Fitzpatrick: During the California primary the Nixon Administration played a dirty trick on her and one of the members of Nixon’s re-election campaign – actually it was someone in the Nixon White House – engineered the release of a phony press release on Hubert Humphrey stationary saying that Chisholm had been hospitalized in a mental institution, that she was completely deranged; she had, you know, had been arrested dressed in men’s clothing and speaking gibberish and had been in and out of psychiatric care. It was completely made up. But the thrust of it was to say, “African Americans shouldn’t be confused and shouldn’t vote for this person.” Humphrey had no role in it. It came out of the Nixon White House and this lady was hardly a threat.

Price: Chisholm lost her bid and it was more than 40 years before a woman candidate made inroads into a major party nominating process – Hillary Clinton. We all know about Clinton’s policies and the scandals that followed her and her husband, President Bill Clinton, before, during and after his tenure in the White House. Cynthia Levinson wants us to understand the more human, down-to-earth side of the Hillary Clinton. Levinson is the author of a book for eight- to 12-year-olds titled, Hillary Rodham Clinton: Do all the good you can. Levinson discusses all of the major milestones in Clinton’s career, but she also talks about the nominee’s upbringing in Park Ridge, Illinois, and her parents’ insistence that she work hard and give back to the community.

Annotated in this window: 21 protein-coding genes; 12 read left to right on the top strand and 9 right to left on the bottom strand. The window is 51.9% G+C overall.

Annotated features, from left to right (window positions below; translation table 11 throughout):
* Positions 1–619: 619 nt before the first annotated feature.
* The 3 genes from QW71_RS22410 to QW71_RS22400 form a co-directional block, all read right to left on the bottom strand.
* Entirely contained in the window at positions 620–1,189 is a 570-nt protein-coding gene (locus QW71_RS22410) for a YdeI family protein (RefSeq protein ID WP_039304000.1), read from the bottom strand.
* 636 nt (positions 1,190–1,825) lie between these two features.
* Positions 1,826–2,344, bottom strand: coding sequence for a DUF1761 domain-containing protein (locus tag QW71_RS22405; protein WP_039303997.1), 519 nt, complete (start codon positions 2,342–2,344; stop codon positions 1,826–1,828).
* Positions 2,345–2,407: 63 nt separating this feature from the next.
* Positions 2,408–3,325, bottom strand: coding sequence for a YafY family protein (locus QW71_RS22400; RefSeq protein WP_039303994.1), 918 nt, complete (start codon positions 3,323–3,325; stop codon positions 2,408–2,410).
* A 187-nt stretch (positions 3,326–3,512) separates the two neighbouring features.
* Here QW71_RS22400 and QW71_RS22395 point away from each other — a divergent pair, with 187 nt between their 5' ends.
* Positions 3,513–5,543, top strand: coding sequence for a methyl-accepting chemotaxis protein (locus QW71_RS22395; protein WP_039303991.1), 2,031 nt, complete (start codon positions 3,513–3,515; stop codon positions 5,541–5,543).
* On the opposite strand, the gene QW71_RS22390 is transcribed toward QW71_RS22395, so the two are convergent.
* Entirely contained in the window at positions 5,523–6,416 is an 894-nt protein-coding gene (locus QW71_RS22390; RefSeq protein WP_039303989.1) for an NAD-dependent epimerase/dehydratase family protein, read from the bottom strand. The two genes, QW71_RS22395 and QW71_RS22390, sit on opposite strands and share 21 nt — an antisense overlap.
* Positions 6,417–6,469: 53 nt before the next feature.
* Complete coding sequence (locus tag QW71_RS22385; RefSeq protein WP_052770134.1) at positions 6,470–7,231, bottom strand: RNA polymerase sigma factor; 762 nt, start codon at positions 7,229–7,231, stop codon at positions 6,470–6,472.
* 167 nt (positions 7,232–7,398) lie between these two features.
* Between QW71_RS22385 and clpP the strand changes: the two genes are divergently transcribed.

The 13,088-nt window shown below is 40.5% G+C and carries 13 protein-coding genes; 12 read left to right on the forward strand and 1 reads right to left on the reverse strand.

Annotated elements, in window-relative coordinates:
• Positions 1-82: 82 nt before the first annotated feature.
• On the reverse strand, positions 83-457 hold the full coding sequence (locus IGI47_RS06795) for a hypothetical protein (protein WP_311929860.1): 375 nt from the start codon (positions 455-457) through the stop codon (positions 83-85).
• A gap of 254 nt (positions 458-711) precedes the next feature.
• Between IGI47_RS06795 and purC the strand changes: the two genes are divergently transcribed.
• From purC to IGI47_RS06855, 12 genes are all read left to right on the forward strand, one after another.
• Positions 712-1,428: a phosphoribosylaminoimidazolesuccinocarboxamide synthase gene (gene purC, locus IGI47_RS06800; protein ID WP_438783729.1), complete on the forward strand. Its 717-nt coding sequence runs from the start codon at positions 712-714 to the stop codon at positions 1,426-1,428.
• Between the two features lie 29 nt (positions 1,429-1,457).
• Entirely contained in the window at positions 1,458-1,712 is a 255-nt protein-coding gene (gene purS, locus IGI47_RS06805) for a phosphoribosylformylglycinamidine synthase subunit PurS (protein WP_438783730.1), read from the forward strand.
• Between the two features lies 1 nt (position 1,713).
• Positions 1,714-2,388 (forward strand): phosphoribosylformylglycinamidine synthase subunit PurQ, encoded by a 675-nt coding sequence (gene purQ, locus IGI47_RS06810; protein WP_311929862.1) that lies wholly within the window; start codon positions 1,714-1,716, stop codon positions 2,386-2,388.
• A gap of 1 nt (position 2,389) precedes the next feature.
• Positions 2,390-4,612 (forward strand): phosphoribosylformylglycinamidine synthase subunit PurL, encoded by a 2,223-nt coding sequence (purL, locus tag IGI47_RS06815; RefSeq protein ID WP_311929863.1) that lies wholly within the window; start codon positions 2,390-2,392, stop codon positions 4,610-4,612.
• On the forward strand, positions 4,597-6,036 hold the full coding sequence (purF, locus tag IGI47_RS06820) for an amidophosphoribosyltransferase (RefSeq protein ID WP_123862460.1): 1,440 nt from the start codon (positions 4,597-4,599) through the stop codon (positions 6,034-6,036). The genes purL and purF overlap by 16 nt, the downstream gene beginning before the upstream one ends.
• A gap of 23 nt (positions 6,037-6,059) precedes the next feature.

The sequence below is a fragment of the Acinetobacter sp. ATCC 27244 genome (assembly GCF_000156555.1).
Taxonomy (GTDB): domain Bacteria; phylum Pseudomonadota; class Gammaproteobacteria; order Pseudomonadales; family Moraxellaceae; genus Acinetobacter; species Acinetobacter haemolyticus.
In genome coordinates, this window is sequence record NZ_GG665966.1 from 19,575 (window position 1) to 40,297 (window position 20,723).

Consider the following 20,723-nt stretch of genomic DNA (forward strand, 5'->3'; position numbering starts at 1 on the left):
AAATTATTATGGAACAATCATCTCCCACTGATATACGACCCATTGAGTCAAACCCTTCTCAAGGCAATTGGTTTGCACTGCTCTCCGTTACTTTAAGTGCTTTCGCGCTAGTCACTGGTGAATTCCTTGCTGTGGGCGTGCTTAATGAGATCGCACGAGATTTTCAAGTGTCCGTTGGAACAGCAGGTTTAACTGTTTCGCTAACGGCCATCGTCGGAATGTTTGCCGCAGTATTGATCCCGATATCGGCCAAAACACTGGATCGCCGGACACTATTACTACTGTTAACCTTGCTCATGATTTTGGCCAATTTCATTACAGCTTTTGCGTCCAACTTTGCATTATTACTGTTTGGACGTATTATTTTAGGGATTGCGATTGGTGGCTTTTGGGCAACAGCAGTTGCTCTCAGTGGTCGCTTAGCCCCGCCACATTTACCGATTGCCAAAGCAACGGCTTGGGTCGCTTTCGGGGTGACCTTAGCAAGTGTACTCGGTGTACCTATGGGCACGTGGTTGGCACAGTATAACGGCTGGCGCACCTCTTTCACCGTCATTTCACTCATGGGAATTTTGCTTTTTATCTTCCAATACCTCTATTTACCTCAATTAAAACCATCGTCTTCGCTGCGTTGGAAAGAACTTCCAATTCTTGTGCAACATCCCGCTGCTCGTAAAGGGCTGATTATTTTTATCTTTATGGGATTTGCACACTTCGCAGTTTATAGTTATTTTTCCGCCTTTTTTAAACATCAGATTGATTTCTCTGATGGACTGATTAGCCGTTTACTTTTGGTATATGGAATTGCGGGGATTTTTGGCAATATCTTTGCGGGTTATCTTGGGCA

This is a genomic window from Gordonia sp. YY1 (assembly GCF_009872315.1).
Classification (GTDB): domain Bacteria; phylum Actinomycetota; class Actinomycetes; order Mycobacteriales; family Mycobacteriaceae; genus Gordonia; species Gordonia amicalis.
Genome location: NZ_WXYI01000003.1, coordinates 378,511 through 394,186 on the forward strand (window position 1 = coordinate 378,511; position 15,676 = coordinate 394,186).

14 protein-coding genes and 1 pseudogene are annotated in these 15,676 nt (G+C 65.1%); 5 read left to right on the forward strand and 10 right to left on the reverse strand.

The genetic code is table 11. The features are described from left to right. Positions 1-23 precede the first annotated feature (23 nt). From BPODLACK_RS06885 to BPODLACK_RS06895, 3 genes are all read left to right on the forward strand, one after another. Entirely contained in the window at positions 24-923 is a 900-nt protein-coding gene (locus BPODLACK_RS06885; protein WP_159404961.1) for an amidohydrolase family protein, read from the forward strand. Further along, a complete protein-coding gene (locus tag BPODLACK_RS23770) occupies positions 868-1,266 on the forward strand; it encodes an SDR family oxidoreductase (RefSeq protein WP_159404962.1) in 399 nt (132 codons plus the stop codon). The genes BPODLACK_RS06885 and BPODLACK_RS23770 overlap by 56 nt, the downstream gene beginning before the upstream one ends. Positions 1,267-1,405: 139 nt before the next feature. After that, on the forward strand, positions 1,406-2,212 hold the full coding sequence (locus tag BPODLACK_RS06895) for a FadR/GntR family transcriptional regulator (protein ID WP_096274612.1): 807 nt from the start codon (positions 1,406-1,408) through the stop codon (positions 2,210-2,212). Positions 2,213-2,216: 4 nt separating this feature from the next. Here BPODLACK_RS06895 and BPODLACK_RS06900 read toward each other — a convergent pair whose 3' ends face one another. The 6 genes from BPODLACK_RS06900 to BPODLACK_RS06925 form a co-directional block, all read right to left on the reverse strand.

Cynthia Levinson: Her parents had very different views about child raising and also about politics. Her father didn’t give Hillary an allowance, he made her work, she had jobs to do around the house as did her brothers and she worked every summer from the time that she was quite a young kid and she didn’t get paid for these things. She was just expected to do them.

Price: Doing jobs without receiving payment instilled a strong sense of charity in the young girl, and Levinson tells a story of how Hillary turned this into action when she met a young migrant worker who couldn’t afford a dress.

Levinson: Her Sunday school group met with migrants, itinerant migrants working on farms in the Midwest. And she felt very bad for a girl who wanted desperately to have a communion dress. And Hillary talked with her mother and persuaded her mother that they should buy a dress for this girl. And Hillary very proudly gave it to the child and the child’s mother was just so thankful, as the child was. So I think that growing up with these different perspectives and different voices in her head of what you give, what you earn were very important to her own political development.